Trail Doc of the Month // August 2019 // 13 minutes // Youtube, free
Welcome to TheStringbean’s Trail Doc of the Month winner for August, Inclined.
The Incline is a .88 mile hiking trail in Manitoub, CO that gains 2,011ft up an railroad bed. Inclined captures the difficulty, the history and the community that surrounds this quirky trail and the challenge it poses. My favorite part about this Wandering Fever production is that the documentary represents all trail runners: athletes of all abilities and of any background exploring and finding community in the greater world around them.
I have never ran on The Incline. My best guess is that you haven’t either. Let’s take a second to visualize (or perhaps empathize) with the 500,000 individual climbs and descents taken on The Incline each year.
As mentioned earlier, the trail is .88 miles long with 2,011ft of elevation, built out of an old railroad bed. The average grade is 45%, with the steepest grade being at 68%.
Oh my, that is nasty.
From the Boston marathon, many of my road runner friends recount war stories of Heartbreak Hill. I agree with them, Heartbreak is challenging. I run many of my hill workouts in Boston on Heartbreak. That being said, the 91 ft elevation gain over .37 miles is humbling in comparison. Even many of the biggest mountain races are feeble comparison to The Incline. The Mt. Washington Road race climbs 4,650 ft over 7.6 miles. The sustained average steepness of The Incline is twice as steep as the Mt. Washington race at its steepest point.
Trail Running Community
Now that we have had a chance to bask in the glory of The Incline, let’s look at why this documentary is the top dog this month.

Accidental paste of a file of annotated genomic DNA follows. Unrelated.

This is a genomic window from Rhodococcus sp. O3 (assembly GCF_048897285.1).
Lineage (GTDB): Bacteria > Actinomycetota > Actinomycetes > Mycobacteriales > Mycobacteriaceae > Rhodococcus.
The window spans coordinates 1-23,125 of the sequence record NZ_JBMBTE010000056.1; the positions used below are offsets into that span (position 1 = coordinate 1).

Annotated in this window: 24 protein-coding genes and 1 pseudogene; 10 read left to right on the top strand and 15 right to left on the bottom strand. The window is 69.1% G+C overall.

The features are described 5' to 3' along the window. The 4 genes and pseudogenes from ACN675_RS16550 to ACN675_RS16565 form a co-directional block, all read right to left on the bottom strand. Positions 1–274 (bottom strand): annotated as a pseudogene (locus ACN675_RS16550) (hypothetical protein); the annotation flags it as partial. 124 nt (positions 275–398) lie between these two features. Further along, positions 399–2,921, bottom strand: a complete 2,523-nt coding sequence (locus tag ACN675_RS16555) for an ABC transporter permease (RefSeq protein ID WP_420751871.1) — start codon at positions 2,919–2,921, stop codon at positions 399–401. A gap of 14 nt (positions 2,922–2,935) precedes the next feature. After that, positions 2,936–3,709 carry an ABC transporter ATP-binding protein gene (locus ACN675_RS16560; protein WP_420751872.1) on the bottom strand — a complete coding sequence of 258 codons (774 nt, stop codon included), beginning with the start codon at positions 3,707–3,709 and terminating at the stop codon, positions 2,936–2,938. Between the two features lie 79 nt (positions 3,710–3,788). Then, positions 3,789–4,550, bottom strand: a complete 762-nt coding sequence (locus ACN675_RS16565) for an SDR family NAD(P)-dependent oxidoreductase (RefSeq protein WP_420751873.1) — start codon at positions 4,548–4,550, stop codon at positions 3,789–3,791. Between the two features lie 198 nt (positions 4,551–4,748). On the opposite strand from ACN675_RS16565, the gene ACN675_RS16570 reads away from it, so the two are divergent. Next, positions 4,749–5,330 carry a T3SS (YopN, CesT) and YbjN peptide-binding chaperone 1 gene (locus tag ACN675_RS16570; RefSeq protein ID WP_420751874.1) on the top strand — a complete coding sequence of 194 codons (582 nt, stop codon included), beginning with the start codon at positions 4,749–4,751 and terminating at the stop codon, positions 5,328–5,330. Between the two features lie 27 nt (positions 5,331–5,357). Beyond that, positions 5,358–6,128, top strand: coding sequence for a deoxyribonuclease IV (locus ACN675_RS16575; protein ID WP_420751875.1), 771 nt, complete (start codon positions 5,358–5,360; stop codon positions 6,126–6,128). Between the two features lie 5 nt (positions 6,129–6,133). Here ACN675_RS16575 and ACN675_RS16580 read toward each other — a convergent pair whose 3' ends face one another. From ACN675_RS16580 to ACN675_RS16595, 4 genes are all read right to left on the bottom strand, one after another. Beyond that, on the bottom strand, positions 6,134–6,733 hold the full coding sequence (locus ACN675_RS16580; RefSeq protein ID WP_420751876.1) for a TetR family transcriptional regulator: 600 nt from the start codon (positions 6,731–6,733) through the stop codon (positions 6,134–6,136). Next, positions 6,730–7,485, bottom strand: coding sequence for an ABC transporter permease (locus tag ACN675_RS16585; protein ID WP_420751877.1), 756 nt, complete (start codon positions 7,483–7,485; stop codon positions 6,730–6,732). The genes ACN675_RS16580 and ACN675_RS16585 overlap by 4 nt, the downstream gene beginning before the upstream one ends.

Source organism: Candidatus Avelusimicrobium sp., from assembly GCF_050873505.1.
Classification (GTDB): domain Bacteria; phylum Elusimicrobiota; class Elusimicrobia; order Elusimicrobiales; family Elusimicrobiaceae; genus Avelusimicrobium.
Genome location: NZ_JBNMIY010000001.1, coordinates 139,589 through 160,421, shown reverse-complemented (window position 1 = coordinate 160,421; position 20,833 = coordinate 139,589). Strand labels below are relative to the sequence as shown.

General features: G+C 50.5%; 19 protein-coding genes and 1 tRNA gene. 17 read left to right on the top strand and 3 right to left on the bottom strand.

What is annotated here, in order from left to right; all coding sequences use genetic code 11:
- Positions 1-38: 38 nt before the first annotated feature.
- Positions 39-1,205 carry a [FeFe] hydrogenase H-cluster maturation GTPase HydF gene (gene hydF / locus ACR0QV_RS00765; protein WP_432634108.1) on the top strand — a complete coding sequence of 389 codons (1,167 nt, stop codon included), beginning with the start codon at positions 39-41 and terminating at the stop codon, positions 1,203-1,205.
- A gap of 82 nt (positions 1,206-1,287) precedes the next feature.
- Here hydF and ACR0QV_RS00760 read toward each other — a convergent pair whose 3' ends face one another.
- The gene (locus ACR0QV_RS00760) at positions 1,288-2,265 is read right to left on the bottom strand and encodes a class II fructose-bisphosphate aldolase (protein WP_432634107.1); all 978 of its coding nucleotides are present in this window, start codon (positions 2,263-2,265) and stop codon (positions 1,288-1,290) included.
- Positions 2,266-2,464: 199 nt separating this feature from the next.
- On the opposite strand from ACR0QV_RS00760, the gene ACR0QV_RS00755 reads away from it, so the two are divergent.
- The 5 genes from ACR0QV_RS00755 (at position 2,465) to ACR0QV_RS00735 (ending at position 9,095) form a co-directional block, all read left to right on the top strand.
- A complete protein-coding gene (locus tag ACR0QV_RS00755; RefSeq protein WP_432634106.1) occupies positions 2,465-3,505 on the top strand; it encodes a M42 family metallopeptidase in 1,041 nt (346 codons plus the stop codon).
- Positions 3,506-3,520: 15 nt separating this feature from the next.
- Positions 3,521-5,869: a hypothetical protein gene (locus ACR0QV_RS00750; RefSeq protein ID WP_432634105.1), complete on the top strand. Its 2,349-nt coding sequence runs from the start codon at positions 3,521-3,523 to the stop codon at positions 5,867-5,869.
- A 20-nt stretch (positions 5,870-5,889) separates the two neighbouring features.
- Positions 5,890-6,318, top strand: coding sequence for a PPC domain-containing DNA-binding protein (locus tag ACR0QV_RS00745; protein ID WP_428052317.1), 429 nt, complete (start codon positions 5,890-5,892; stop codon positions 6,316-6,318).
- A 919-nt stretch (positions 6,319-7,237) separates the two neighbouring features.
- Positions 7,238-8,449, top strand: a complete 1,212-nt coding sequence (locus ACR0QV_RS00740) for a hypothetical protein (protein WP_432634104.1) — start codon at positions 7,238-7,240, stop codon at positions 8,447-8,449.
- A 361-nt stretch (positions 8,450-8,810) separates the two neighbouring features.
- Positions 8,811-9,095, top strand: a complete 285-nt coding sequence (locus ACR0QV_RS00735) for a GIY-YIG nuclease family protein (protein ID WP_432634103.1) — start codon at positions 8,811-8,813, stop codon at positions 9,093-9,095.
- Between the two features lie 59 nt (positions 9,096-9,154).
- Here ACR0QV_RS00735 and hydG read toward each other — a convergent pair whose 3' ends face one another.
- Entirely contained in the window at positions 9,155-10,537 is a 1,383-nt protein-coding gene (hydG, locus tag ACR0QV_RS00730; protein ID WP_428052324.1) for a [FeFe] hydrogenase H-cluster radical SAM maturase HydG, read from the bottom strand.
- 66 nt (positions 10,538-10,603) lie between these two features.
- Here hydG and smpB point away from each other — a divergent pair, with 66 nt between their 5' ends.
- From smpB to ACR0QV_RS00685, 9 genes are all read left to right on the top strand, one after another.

While only a 13 minute documentary, Inclined beautifully captures the trail running community. While trail running allows you to explore the outdoors and adventure, many runners will say that the community is the reason they keep running trail races or ultras.
In the documentary, video footage captures the stories and perspectives of hard core athletes, like the Incline Friends club or elite runners like Joe Gray and Stian Angermund-Vik. You will notice the documentary also features exercise enthusiasts like Jordan Caimbrone, the Mayor of Manitou, and recent retiree, Clovis Johnson. Everyone has their own perspective and story with the trail. Some people enjoy the exercise, some find it spiritual, and some hike the trail simply because it is a thing to do. The Incline is accessible for many members in the community, not just a selective few.
I’m inspired that a trail creates such a vibrant and widespread community. What had once been a decrepit tourist attraction turned into bedrock of community identity.
Stringbean’s Hot Take
Typically, movies and documentaries focus on the elite few who have proven themselves on the world stage. Every week, someone seems to be breaking a new record or pinnacle achievement. You might find yourself wondering ‘Why even bother trying to keep up?’ Heck, you might only be reading this post because I ran the Appalachian Trail.
While running the Appalachian Trail was pretty ‘cool,’ and I loved my time out there, millions of people hike different sections of the AT each year. My voice isn’t the only one you should listen to. In my opinion, my experiences are ultimately no more worthy than a hiker who completed their first multi-day backpacking trip, or a child seeing their first white blaze.
What number would work [to run in a year]? 1719 is our Colorado Spring long distance area code, that just became the goal… My 1719 is probably no more important to the person who set a goal a did one.Roger Austin – World Record Holder of the most vertical feet of elevation in a year
Austin’s quote resonates with me, and I hope that you feel it as well. While videos and documentaries celebrate the victory and achievements of only a few, millions of other individuals are going through their own journeys. While you may never run The Incline 1719 times in a year, and while you may never set a world record, your story is your own, and you should always strive to do what you find incredible.
So, that means I have a few questions for you. Comment below:
- What is your Incline? Is there a local challenge near you that reminds your of The Incline?
- Why do you run? Are you in it for fitness, for the community, for the adventure